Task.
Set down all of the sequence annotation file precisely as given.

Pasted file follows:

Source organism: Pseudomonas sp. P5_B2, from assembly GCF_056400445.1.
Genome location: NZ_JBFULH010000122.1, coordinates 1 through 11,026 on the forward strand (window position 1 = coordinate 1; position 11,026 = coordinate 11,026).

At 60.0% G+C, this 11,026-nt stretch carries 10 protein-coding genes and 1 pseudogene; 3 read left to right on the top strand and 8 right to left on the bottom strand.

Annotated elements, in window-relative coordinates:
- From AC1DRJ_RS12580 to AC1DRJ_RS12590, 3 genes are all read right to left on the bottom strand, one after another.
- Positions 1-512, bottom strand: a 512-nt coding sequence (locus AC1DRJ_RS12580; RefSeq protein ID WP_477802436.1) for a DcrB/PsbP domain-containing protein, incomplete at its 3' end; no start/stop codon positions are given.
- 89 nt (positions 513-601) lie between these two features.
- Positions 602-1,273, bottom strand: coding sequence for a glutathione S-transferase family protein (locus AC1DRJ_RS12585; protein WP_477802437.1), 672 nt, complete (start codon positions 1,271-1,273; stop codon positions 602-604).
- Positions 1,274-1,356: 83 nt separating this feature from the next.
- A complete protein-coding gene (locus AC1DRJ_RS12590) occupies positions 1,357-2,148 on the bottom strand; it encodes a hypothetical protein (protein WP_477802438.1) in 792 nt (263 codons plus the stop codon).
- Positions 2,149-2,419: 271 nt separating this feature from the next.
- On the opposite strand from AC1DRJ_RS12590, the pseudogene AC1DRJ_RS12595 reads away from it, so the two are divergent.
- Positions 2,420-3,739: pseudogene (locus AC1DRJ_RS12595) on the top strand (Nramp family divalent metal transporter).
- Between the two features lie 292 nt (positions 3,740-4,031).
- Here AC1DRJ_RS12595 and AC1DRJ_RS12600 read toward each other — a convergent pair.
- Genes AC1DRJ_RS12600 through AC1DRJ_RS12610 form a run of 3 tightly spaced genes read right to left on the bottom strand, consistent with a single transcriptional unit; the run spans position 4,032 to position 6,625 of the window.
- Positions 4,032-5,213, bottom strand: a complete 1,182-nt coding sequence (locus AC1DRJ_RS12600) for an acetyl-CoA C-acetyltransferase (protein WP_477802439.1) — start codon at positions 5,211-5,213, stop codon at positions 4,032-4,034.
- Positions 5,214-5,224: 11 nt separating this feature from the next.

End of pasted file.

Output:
Source organism: Pseudomonas sp. P5_B2, from assembly GCF_056400445.1.
Genome location: NZ_JBFULH010000122.1, coordinates 1 through 11,026 on the forward strand (window position 1 = coordinate 1; position 11,026 = coordinate 11,026).

At 60.0% G+C, this 11,026-nt stretch carries 10 protein-coding genes and 1 pseudogene; 3 read left to right on the top strand and 8 right to left on the bottom strand.

Annotated elements, in window-relative coordinates:
- From AC1DRJ_RS12580 to AC1DRJ_RS12590, 3 genes are all read right to left on the bottom strand, one after another.
- Positions 1-512, bottom strand: a 512-nt coding sequence (locus AC1DRJ_RS12580; RefSeq protein ID WP_477802436.1) for a DcrB/PsbP domain-containing protein, incomplete at its 3' end; no start/stop codon positions are given.
- 89 nt (positions 513-601) lie between these two features.
- Positions 602-1,273, bottom strand: coding sequence for a glutathione S-transferase family protein (locus AC1DRJ_RS12585; protein WP_477802437.1), 672 nt, complete (start codon positions 1,271-1,273; stop codon positions 602-604).
- Positions 1,274-1,356: 83 nt separating this feature from the next.
- A complete protein-coding gene (locus AC1DRJ_RS12590) occupies positions 1,357-2,148 on the bottom strand; it encodes a hypothetical protein (protein WP_477802438.1) in 792 nt (263 codons plus the stop codon).
- Positions 2,149-2,419: 271 nt separating this feature from the next.
- On the opposite strand from AC1DRJ_RS12590, the pseudogene AC1DRJ_RS12595 reads away from it, so the two are divergent.
- Positions 2,420-3,739: pseudogene (locus AC1DRJ_RS12595) on the top strand (Nramp family divalent metal transporter).
- Between the two features lie 292 nt (positions 3,740-4,031).
- Here AC1DRJ_RS12595 and AC1DRJ_RS12600 read toward each other — a convergent pair.
- Genes AC1DRJ_RS12600 through AC1DRJ_RS12610 form a run of 3 tightly spaced genes read right to left on the bottom strand, consistent with a single transcriptional unit; the run spans position 4,032 to position 6,625 of the window.
- Positions 4,032-5,213, bottom strand: a complete 1,182-nt coding sequence (locus AC1DRJ_RS12600) for an acetyl-CoA C-acetyltransferase (protein WP_477802439.1) — start codon at positions 5,211-5,213, stop codon at positions 4,032-4,034.
- Positions 5,214-5,224: 11 nt separating this feature from the next.